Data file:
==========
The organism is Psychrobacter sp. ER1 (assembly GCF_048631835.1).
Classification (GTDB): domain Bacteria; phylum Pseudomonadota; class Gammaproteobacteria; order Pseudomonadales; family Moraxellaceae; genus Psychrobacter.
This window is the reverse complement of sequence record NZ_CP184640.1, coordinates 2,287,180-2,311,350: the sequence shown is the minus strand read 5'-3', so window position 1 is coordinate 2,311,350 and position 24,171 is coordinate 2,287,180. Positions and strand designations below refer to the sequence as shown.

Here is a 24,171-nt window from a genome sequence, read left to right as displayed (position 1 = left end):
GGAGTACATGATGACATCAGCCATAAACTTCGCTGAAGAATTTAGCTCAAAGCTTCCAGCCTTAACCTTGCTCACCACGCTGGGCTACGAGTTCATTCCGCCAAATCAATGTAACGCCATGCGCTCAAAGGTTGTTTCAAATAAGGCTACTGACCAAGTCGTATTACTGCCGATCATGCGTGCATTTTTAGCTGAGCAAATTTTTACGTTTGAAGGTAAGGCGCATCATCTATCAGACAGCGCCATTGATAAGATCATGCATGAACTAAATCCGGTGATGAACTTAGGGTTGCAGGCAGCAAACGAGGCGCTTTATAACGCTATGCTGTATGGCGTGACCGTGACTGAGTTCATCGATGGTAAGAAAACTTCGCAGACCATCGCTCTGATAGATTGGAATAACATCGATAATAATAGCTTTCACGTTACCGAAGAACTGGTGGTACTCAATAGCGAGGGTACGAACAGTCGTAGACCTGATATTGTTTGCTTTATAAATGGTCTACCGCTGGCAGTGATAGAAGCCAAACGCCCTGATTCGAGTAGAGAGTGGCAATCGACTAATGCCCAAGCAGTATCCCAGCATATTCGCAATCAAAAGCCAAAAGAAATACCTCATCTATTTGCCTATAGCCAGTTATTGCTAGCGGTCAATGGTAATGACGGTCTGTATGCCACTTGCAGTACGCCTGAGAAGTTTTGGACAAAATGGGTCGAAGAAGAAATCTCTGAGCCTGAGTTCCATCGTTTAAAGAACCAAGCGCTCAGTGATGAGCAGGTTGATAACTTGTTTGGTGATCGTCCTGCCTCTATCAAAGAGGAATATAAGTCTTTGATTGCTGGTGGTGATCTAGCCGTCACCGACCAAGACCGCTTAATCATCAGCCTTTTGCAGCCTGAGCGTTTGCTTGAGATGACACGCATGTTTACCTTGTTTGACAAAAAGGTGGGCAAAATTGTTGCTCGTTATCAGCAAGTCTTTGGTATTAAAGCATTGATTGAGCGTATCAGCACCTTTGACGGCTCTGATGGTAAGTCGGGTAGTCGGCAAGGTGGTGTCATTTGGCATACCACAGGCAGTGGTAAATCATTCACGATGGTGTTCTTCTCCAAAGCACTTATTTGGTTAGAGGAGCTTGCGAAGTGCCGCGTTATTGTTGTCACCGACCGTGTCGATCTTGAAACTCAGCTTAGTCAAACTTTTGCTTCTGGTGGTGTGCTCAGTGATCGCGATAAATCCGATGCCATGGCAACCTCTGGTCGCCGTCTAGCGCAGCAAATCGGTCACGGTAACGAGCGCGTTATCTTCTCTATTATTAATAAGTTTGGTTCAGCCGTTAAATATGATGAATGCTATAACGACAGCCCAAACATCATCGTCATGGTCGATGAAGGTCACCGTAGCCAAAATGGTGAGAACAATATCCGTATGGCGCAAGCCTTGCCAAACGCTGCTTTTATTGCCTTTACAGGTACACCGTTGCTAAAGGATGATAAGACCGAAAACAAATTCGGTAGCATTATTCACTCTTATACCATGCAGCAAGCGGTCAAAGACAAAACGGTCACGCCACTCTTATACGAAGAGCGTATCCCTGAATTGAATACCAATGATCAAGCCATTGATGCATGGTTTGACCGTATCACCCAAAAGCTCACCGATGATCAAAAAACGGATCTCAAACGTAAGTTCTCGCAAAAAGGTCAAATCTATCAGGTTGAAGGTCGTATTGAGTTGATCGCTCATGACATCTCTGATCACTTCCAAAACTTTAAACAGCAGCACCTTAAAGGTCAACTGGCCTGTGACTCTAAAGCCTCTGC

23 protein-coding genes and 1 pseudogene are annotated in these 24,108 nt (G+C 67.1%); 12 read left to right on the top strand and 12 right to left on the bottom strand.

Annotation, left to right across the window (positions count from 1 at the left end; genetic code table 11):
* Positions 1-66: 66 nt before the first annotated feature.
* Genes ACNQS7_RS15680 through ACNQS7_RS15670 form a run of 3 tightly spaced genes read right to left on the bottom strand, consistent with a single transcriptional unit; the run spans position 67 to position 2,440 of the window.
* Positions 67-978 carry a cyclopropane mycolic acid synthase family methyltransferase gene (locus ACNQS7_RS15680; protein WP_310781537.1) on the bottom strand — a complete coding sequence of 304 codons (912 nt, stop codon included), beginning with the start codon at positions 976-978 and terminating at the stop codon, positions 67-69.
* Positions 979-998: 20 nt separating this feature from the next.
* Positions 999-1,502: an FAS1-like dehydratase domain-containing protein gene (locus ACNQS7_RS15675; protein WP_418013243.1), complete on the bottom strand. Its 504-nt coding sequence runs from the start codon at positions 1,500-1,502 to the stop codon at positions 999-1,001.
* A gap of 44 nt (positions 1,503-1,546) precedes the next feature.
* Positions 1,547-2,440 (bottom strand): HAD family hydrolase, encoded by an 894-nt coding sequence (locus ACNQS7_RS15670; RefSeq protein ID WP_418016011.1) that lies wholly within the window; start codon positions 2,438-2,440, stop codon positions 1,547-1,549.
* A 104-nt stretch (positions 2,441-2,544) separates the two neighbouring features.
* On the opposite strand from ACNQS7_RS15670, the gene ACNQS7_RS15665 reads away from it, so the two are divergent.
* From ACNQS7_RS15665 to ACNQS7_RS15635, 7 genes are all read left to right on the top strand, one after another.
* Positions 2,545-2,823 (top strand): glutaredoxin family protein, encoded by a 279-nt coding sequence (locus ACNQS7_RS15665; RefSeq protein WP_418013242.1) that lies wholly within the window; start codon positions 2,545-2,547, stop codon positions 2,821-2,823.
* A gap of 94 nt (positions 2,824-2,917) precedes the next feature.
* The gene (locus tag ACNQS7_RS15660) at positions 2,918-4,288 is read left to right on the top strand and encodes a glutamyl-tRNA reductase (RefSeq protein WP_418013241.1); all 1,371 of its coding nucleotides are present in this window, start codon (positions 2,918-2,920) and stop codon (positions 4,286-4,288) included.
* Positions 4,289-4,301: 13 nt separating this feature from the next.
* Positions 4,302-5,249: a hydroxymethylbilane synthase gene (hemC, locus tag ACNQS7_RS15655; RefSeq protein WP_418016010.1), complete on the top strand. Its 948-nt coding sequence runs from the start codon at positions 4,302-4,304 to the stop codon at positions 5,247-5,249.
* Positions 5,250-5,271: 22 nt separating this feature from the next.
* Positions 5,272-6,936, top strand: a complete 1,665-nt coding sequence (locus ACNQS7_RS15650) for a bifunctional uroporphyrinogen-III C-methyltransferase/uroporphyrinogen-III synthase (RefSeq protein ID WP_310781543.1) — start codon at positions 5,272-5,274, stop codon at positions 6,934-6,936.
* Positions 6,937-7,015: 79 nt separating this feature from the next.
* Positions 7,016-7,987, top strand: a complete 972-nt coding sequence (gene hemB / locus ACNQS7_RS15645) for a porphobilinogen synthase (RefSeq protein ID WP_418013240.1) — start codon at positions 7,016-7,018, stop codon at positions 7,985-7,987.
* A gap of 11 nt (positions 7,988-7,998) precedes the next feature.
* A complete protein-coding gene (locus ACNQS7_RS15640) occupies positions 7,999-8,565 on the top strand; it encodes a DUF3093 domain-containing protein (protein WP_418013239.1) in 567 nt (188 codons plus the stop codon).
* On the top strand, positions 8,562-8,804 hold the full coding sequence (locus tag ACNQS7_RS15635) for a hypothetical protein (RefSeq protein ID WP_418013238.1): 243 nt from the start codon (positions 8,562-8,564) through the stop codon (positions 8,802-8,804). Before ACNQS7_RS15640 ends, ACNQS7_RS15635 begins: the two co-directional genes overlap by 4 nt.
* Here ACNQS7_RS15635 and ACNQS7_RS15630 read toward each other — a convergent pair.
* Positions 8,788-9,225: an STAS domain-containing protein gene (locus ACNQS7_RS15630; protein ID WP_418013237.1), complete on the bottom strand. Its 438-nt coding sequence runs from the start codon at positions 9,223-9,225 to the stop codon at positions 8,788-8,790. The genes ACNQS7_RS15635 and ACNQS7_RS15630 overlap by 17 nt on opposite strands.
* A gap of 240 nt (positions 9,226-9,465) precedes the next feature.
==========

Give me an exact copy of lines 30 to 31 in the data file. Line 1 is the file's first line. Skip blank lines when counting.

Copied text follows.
* Here ACNQS7_RS15635 and ACNQS7_RS15630 read toward each other — a convergent pair.
* Positions 8,788-9,225: an STAS domain-containing protein gene (locus ACNQS7_RS15630; protein ID WP_418013237.1), complete on the bottom strand. Its 438-nt coding sequence runs from the start codon at positions 9,223-9,225 to the stop codon at positions 8,788-8,790. The genes ACNQS7_RS15635 and ACNQS7_RS15630 overlap by 17 nt on opposite strands.